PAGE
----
Jeffrey Gerhart, 16, gets his second dose of the Pfizer-BioNTech COVID-19 vaccine from advanced EMT Jonathan Pimble at the Mountain America Expo Center in Sandy on Thursday, April 22, 2021. | Spenser Heaps, Deseret News
Move to vaccinate adolescents is seen as big step towards ‘normalcy’
Utah and the rest of the country are poised to take another “big step toward moving more towards normalcy” with federal approval to begin vaccinating adolescents as young as 12 years old against COVID-19 now apparently imminent.
“I am super excited about that, for what it means for children in Utah,” Dr. Neal Davis, Intermountain Healthcare medical director of pediatric community-based care, said of news reports that the Food and Drug Administration is preparing to authorize use of the Pfizer COVID-19 vaccine for 12- to 15-year-olds.
The New York Times reported Monday the decision is expected early next week but could come late this week, citing federal officials familiar with the agency’s plans. On Tuesday, Pfizer Chairman and CEO Albert Bourla reportedly told investors in a conference call that the authorization should come “shortly.”
The company also said it plans to seek two new emergency authorizations from the FDA in September, one to allow the COVID-19 vaccine to be given to children 2 to 5 years old and a second, to allow it for children 5 to 11 years old, NPR reported. A possible request for children 6 months to 2 years old is expected in the fourth quarter.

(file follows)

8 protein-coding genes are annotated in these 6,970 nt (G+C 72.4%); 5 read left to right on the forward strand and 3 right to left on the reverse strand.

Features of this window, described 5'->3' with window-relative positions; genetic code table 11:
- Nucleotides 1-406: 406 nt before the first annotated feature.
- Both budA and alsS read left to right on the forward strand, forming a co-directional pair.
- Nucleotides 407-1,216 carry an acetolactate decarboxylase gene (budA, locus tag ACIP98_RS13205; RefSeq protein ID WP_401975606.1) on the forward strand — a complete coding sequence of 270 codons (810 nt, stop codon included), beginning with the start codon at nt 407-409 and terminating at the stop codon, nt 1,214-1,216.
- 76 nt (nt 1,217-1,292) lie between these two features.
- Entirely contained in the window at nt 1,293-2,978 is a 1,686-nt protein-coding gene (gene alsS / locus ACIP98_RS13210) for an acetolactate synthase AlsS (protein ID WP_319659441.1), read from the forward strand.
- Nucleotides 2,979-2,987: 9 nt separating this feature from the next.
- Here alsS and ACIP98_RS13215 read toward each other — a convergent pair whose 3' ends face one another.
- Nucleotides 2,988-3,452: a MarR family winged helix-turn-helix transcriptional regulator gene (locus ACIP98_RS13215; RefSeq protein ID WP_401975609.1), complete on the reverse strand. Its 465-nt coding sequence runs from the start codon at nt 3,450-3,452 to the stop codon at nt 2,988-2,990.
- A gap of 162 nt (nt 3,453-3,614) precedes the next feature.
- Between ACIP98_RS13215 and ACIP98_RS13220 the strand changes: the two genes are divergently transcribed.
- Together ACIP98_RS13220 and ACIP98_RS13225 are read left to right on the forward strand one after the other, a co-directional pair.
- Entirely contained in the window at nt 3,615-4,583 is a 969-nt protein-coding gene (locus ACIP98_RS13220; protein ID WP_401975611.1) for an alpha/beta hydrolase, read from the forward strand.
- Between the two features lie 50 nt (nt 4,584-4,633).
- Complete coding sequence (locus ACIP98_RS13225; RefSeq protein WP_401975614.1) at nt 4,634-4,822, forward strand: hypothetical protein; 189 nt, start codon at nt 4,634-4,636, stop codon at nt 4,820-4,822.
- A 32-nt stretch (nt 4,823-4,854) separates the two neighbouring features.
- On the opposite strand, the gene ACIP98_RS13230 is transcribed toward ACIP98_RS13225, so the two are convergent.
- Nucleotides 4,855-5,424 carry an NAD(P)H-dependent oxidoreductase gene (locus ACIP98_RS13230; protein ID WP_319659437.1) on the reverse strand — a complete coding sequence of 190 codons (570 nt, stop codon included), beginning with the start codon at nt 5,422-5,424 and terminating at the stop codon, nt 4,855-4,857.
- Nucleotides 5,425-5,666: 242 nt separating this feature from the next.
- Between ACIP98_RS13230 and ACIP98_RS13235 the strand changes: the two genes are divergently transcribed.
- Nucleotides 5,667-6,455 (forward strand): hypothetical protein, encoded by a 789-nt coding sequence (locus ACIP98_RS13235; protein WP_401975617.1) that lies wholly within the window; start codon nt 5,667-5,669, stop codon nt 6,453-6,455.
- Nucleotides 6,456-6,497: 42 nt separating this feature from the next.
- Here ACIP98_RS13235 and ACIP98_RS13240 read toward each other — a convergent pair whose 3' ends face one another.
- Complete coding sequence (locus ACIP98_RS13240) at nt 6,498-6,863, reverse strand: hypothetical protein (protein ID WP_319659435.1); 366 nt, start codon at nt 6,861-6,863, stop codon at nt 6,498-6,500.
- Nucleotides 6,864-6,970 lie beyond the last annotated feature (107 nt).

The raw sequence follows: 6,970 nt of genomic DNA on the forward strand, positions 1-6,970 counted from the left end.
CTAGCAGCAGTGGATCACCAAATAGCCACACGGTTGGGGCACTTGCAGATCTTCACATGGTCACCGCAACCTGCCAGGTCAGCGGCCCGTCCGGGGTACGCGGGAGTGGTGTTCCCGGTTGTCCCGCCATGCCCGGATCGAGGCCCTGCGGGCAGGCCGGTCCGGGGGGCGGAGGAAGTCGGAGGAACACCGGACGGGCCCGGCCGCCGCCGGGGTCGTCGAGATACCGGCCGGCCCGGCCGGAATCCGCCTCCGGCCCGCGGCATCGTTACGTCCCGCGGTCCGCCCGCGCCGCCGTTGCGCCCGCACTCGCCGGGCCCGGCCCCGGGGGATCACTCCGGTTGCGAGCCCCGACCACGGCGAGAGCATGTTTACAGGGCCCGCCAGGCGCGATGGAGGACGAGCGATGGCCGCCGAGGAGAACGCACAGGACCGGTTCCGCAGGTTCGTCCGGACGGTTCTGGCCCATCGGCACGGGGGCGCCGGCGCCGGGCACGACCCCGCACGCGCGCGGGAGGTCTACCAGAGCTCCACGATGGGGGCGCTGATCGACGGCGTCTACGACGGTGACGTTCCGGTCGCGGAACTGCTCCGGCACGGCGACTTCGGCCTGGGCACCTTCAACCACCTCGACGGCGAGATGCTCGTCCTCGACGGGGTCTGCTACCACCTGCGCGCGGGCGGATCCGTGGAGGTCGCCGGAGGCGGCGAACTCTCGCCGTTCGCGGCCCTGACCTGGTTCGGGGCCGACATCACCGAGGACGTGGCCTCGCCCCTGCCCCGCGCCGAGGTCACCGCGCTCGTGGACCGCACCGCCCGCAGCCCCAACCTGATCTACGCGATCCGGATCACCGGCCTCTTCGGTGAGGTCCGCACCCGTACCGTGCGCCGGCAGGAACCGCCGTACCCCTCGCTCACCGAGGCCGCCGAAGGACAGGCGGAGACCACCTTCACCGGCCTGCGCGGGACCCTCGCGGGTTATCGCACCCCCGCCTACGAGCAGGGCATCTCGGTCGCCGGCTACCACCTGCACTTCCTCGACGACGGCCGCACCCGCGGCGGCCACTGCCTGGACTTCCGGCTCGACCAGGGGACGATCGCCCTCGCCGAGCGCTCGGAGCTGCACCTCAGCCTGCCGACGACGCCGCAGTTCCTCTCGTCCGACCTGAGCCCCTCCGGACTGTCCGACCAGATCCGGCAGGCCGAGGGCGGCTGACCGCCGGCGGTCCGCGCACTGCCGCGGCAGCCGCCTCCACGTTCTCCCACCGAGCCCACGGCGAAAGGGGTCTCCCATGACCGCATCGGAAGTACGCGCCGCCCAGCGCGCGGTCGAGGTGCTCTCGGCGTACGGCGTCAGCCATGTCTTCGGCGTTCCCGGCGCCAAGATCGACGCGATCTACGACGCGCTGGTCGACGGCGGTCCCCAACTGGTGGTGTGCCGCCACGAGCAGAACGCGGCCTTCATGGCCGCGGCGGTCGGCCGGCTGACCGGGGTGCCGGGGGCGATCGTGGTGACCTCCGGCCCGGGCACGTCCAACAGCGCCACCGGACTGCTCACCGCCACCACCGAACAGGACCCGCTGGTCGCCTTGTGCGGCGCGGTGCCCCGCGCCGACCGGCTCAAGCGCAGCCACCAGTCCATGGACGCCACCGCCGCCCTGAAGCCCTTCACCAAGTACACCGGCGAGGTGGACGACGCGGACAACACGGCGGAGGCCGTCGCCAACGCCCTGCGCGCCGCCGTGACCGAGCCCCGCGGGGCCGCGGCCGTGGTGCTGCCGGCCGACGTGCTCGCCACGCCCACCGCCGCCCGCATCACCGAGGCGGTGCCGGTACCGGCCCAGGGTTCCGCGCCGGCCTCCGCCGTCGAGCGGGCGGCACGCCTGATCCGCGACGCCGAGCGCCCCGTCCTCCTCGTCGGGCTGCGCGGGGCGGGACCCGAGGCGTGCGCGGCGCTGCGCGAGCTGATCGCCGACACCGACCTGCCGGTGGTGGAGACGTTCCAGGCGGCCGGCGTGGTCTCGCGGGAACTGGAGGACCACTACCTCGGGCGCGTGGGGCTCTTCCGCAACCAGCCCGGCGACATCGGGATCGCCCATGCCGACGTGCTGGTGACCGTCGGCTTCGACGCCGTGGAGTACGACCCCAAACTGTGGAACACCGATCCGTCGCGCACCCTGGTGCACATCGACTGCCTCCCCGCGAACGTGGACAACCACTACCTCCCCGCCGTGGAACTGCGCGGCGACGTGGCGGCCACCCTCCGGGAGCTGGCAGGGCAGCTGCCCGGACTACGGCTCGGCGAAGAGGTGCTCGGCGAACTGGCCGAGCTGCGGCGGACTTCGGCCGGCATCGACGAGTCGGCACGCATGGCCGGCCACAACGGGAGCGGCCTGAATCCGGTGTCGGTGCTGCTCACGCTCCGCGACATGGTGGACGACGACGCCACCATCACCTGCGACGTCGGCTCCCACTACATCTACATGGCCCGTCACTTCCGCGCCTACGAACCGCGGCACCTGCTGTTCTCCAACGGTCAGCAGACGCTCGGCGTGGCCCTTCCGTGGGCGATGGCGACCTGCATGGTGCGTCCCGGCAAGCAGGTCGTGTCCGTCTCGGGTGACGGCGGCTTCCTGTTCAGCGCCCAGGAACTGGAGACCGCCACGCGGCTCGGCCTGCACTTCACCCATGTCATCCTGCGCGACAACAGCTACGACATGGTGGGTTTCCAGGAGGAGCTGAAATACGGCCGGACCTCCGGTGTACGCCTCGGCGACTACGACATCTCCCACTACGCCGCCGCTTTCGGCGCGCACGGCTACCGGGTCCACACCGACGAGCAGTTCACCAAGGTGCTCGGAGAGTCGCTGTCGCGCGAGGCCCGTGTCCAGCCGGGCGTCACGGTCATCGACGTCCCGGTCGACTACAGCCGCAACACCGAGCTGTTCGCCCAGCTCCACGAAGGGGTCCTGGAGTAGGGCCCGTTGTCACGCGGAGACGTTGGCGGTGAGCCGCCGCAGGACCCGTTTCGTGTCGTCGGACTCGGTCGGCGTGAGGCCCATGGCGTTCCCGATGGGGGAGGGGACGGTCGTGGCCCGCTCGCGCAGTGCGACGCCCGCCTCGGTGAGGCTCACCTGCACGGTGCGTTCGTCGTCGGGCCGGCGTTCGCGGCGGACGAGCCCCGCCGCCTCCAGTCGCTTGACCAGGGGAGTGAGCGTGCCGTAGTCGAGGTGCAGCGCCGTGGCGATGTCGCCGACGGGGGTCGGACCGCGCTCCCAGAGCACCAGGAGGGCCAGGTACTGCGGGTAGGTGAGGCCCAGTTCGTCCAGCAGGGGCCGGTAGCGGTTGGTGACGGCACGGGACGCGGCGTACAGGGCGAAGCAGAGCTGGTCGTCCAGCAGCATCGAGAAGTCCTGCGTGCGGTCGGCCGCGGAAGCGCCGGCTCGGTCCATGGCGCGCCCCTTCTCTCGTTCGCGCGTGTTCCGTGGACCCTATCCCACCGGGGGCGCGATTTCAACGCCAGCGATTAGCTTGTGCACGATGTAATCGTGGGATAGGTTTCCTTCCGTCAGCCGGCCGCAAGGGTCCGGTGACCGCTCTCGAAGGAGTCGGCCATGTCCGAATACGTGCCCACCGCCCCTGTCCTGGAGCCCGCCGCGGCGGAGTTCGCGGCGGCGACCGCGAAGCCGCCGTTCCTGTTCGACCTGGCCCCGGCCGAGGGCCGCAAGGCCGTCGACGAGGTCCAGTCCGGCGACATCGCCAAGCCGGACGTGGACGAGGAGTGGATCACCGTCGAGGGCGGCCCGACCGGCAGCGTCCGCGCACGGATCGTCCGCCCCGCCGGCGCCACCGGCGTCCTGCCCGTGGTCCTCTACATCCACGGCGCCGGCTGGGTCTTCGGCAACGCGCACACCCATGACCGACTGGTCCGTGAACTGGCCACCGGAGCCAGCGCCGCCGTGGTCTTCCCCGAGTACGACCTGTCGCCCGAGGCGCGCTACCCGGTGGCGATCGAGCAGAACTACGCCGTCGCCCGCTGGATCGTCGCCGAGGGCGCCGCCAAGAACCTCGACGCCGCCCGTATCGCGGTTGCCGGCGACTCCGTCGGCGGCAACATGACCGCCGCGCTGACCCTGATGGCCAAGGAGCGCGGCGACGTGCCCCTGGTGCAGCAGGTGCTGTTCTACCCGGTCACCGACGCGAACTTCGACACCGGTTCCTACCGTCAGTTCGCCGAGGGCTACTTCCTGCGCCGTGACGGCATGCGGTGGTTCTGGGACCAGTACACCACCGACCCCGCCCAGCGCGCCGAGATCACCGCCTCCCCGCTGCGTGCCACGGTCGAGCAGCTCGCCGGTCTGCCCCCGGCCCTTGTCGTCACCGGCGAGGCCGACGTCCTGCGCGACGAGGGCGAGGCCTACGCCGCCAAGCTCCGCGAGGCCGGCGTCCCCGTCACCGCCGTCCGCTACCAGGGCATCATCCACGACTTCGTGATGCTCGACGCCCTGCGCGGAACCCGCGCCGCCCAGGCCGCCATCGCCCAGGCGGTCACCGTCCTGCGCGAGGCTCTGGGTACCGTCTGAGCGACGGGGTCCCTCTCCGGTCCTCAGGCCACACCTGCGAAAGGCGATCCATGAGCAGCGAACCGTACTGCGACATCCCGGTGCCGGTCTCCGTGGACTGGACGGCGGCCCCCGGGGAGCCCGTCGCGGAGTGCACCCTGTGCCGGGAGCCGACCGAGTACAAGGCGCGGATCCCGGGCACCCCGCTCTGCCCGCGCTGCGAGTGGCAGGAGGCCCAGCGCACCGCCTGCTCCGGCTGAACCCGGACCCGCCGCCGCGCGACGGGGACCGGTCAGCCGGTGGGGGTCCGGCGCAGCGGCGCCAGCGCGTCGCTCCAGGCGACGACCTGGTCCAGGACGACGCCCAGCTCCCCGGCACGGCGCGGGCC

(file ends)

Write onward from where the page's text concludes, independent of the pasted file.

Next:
President Joe Biden said Tuesday the administration is “ready to move immediately” if the FDA approves the request for 12-15 year olds, promising to make some 20,000 pharmacy sites nationwide ready to vaccinate them, as well as shipping doses to pediatricians in the coming weeks.
“We know that adolescents are at risk from COVID-19,” Biden said. “Though serious illness at that age range is rare, they can still get sick and spread the virus to others. So, my hope is that if the vaccine is authorized, parents will take advantage of it and get their kids vaccinated.”
Pfizer announced in late March that its vaccine, already available to 16- and 17-year-olds, proved highly effective in the younger age group in a clinical trial, leading to speculation federal approval could come in time for children to be fully vaccinated well before the new school year starts in the fall.
Vaccinating the young is a “critical step” to reaching what’s called herd immunity against the coronavirus, Davis said, particularly in Utah where nearly 30% of the state’s residents are under 18. Experts say at least 70% or more of the population must be vaccinated before the spread of the virus stalls.
Currently, only about 30% of Utah’s population is fully vaccinated against COVID-19, meaning it has been at least two weeks since their final vaccine dose. That number rises to 40.4% among Utahns 16 and older, the group now eligible to get the shots.
“This is something that can help protect children, and it helps the entire community by decreasing the spread of …read more
Source:: Deseret News – Utah News
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